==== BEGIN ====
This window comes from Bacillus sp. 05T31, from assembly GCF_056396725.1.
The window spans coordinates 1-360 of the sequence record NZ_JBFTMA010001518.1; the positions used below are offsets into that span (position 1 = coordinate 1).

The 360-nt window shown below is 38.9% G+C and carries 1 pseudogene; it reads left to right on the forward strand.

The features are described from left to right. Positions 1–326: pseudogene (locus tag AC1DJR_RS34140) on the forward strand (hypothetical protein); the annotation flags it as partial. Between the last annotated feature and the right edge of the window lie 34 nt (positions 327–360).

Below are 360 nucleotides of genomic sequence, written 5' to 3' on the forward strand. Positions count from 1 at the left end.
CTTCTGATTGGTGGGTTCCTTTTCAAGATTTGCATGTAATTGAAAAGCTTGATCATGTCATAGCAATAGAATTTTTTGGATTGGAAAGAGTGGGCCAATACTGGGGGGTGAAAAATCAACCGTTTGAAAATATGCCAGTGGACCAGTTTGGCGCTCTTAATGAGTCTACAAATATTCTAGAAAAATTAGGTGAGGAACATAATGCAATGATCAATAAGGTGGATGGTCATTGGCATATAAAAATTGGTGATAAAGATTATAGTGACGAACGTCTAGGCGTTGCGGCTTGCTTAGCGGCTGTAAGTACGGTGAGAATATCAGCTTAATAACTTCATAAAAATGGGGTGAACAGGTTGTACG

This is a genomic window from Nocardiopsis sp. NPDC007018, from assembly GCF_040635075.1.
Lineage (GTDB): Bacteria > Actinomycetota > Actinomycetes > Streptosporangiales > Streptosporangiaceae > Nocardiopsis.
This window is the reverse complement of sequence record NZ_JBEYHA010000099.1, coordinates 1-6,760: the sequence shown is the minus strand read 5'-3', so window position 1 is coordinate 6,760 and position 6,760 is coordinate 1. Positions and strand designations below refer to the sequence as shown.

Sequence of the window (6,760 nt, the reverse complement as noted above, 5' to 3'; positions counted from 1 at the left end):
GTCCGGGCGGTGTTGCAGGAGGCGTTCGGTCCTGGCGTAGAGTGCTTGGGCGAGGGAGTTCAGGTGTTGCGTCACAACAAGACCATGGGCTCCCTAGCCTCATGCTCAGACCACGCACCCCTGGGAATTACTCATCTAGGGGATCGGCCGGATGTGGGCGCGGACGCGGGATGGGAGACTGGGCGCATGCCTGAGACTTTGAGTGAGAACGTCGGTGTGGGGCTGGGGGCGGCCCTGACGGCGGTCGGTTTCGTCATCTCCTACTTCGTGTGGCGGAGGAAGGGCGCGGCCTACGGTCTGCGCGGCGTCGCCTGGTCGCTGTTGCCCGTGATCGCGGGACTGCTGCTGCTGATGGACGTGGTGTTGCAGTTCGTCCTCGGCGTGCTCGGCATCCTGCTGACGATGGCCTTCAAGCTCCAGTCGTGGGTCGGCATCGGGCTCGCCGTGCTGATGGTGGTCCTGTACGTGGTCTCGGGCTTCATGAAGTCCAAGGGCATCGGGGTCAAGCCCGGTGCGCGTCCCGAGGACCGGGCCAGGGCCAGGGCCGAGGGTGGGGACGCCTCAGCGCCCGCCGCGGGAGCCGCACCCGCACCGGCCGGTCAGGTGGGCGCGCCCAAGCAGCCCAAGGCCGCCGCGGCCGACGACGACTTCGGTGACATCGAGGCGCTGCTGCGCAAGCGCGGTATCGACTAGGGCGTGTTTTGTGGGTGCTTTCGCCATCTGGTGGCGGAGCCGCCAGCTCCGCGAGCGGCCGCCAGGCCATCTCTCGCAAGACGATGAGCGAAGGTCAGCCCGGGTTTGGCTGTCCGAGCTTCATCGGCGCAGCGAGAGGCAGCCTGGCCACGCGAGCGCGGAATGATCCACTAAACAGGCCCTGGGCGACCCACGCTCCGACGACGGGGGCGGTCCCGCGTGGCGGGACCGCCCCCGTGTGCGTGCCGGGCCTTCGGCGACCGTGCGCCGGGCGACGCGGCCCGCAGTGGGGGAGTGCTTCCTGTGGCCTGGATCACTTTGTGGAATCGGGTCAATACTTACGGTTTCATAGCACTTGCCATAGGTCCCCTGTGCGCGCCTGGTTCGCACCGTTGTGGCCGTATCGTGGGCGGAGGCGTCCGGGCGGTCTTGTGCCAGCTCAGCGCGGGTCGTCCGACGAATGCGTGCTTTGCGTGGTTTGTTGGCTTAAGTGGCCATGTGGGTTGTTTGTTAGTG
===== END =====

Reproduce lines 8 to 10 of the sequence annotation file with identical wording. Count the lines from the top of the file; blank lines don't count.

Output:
Lineage (GTDB): Bacteria > Actinomycetota > Actinomycetes > Streptosporangiales > Streptosporangiaceae > Nocardiopsis.
This window is the reverse complement of sequence record NZ_JBEYHA010000099.1, coordinates 1-6,760: the sequence shown is the minus strand read 5'-3', so window position 1 is coordinate 6,760 and position 6,760 is coordinate 1. Positions and strand designations below refer to the sequence as shown.

Sequence of the window (6,760 nt, the reverse complement as noted above, 5' to 3'; positions counted from 1 at the left end):